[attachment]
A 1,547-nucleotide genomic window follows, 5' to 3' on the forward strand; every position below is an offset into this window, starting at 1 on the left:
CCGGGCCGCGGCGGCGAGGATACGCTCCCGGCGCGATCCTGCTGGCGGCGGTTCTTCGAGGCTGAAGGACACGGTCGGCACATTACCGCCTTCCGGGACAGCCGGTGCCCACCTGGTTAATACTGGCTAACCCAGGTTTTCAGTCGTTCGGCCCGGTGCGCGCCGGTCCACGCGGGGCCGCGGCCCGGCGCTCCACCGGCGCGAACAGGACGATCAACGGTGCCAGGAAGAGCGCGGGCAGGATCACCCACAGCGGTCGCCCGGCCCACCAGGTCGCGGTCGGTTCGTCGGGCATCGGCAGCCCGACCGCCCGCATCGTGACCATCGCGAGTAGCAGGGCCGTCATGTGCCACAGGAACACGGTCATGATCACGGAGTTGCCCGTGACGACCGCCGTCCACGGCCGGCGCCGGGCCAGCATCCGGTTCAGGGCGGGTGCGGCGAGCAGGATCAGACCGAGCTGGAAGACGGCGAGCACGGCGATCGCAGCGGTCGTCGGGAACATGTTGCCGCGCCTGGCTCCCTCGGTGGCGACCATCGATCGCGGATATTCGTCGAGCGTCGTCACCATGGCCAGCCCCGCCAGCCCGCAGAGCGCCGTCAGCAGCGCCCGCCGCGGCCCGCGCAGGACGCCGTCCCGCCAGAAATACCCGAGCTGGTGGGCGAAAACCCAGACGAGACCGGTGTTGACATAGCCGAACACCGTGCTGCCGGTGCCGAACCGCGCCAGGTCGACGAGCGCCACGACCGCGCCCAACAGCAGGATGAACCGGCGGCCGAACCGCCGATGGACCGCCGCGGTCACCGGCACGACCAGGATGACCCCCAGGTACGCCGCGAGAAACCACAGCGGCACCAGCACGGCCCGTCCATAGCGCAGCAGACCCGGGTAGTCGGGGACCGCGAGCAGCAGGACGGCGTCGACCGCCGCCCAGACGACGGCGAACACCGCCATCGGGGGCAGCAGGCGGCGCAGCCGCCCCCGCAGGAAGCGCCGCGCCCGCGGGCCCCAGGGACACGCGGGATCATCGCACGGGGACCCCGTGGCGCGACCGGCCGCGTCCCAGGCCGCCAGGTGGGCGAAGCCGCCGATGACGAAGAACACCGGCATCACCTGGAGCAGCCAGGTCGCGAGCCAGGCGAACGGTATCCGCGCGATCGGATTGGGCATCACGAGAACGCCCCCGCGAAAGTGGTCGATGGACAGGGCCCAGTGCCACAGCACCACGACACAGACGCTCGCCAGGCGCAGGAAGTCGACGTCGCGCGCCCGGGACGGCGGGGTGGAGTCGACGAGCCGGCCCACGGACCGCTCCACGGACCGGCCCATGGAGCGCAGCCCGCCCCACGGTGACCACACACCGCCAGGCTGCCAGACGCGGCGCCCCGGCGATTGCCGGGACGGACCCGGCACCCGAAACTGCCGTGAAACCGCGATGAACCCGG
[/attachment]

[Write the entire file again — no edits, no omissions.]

A 1,547-nucleotide genomic window follows, 5' to 3' on the forward strand; every position below is an offset into this window, starting at 1 on the left:
CCGGGCCGCGGCGGCGAGGATACGCTCCCGGCGCGATCCTGCTGGCGGCGGTTCTTCGAGGCTGAAGGACACGGTCGGCACATTACCGCCTTCCGGGACAGCCGGTGCCCACCTGGTTAATACTGGCTAACCCAGGTTTTCAGTCGTTCGGCCCGGTGCGCGCCGGTCCACGCGGGGCCGCGGCCCGGCGCTCCACCGGCGCGAACAGGACGATCAACGGTGCCAGGAAGAGCGCGGGCAGGATCACCCACAGCGGTCGCCCGGCCCACCAGGTCGCGGTCGGTTCGTCGGGCATCGGCAGCCCGACCGCCCGCATCGTGACCATCGCGAGTAGCAGGGCCGTCATGTGCCACAGGAACACGGTCATGATCACGGAGTTGCCCGTGACGACCGCCGTCCACGGCCGGCGCCGGGCCAGCATCCGGTTCAGGGCGGGTGCGGCGAGCAGGATCAGACCGAGCTGGAAGACGGCGAGCACGGCGATCGCAGCGGTCGTCGGGAACATGTTGCCGCGCCTGGCTCCCTCGGTGGCGACCATCGATCGCGGATATTCGTCGAGCGTCGTCACCATGGCCAGCCCCGCCAGCCCGCAGAGCGCCGTCAGCAGCGCCCGCCGCGGCCCGCGCAGGACGCCGTCCCGCCAGAAATACCCGAGCTGGTGGGCGAAAACCCAGACGAGACCGGTGTTGACATAGCCGAACACCGTGCTGCCGGTGCCGAACCGCGCCAGGTCGACGAGCGCCACGACCGCGCCCAACAGCAGGATGAACCGGCGGCCGAACCGCCGATGGACCGCCGCGGTCACCGGCACGACCAGGATGACCCCCAGGTACGCCGCGAGAAACCACAGCGGCACCAGCACGGCCCGTCCATAGCGCAGCAGACCCGGGTAGTCGGGGACCGCGAGCAGCAGGACGGCGTCGACCGCCGCCCAGACGACGGCGAACACCGCCATCGGGGGCAGCAGGCGGCGCAGCCGCCCCCGCAGGAAGCGCCGCGCCCGCGGGCCCCAGGGACACGCGGGATCATCGCACGGGGACCCCGTGGCGCGACCGGCCGCGTCCCAGGCCGCCAGGTGGGCGAAGCCGCCGATGACGAAGAACACCGGCATCACCTGGAGCAGCCAGGTCGCGAGCCAGGCGAACGGTATCCGCGCGATCGGATTGGGCATCACGAGAACGCCCCCGCGAAAGTGGTCGATGGACAGGGCCCAGTGCCACAGCACCACGACACAGACGCTCGCCAGGCGCAGGAAGTCGACGTCGCGCGCCCGGGACGGCGGGGTGGAGTCGACGAGCCGGCCCACGGACCGCTCCACGGACCGGCCCATGGAGCGCAGCCCGCCCCACGGTGACCACACACCGCCAGGCTGCCAGACGCGGCGCCCCGGCGATTGCCGGGACGGACCCGGCACCCGAAACTGCCGTGAAACCGCGATGAACCCGG